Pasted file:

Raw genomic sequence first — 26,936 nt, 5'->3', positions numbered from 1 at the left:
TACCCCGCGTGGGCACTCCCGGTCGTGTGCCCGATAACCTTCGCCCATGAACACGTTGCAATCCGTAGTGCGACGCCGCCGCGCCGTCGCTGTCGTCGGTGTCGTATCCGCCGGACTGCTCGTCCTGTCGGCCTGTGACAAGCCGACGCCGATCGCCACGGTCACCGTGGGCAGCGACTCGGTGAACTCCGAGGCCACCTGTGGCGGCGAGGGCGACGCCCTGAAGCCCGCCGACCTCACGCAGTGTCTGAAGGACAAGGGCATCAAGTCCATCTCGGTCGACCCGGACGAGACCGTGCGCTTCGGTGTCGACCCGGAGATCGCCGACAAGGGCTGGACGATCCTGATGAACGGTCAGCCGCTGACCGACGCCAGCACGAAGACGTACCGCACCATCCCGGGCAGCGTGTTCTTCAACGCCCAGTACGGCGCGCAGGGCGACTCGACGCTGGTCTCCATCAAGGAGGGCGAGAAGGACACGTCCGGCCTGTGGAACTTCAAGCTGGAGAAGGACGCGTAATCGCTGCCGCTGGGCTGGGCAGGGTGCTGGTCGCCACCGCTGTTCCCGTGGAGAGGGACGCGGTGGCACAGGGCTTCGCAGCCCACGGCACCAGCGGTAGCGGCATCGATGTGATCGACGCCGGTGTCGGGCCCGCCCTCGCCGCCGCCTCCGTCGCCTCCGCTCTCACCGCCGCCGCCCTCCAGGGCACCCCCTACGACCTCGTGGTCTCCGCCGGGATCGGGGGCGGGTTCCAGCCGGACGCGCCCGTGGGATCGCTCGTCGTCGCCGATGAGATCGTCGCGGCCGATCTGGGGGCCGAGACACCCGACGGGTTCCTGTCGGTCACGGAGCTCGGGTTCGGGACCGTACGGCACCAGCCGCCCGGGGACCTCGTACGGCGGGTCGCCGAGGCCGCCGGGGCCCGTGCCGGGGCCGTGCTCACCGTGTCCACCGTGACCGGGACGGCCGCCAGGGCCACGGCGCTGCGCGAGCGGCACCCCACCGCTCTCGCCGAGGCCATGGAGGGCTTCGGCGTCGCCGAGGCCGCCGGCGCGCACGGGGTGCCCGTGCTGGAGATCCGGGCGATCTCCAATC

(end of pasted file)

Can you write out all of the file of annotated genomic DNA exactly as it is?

Raw genomic sequence first — 26,936 nt, 5'->3', positions numbered from 1 at the left:
TACCCCGCGTGGGCACTCCCGGTCGTGTGCCCGATAACCTTCGCCCATGAACACGTTGCAATCCGTAGTGCGACGCCGCCGCGCCGTCGCTGTCGTCGGTGTCGTATCCGCCGGACTGCTCGTCCTGTCGGCCTGTGACAAGCCGACGCCGATCGCCACGGTCACCGTGGGCAGCGACTCGGTGAACTCCGAGGCCACCTGTGGCGGCGAGGGCGACGCCCTGAAGCCCGCCGACCTCACGCAGTGTCTGAAGGACAAGGGCATCAAGTCCATCTCGGTCGACCCGGACGAGACCGTGCGCTTCGGTGTCGACCCGGAGATCGCCGACAAGGGCTGGACGATCCTGATGAACGGTCAGCCGCTGACCGACGCCAGCACGAAGACGTACCGCACCATCCCGGGCAGCGTGTTCTTCAACGCCCAGTACGGCGCGCAGGGCGACTCGACGCTGGTCTCCATCAAGGAGGGCGAGAAGGACACGTCCGGCCTGTGGAACTTCAAGCTGGAGAAGGACGCGTAATCGCTGCCGCTGGGCTGGGCAGGGTGCTGGTCGCCACCGCTGTTCCCGTGGAGAGGGACGCGGTGGCACAGGGCTTCGCAGCCCACGGCACCAGCGGTAGCGGCATCGATGTGATCGACGCCGGTGTCGGGCCCGCCCTCGCCGCCGCCTCCGTCGCCTCCGCTCTCACCGCCGCCGCCCTCCAGGGCACCCCCTACGACCTCGTGGTCTCCGCCGGGATCGGGGGCGGGTTCCAGCCGGACGCGCCCGTGGGATCGCTCGTCGTCGCCGATGAGATCGTCGCGGCCGATCTGGGGGCCGAGACACCCGACGGGTTCCTGTCGGTCACGGAGCTCGGGTTCGGGACCGTACGGCACCAGCCGCCCGGGGACCTCGTACGGCGGGTCGCCGAGGCCGCCGGGGCCCGTGCCGGGGCCGTGCTCACCGTGTCCACCGTGACCGGGACGGCCGCCAGGGCCACGGCGCTGCGCGAGCGGCACCCCACCGCTCTCGCCGAGGCCATGGAGGGCTTCGGCGTCGCCGAGGCCGCCGGCGCGCACGGGGTGCCCGTGCTGGAGATCCGGGCGATCTCCAATC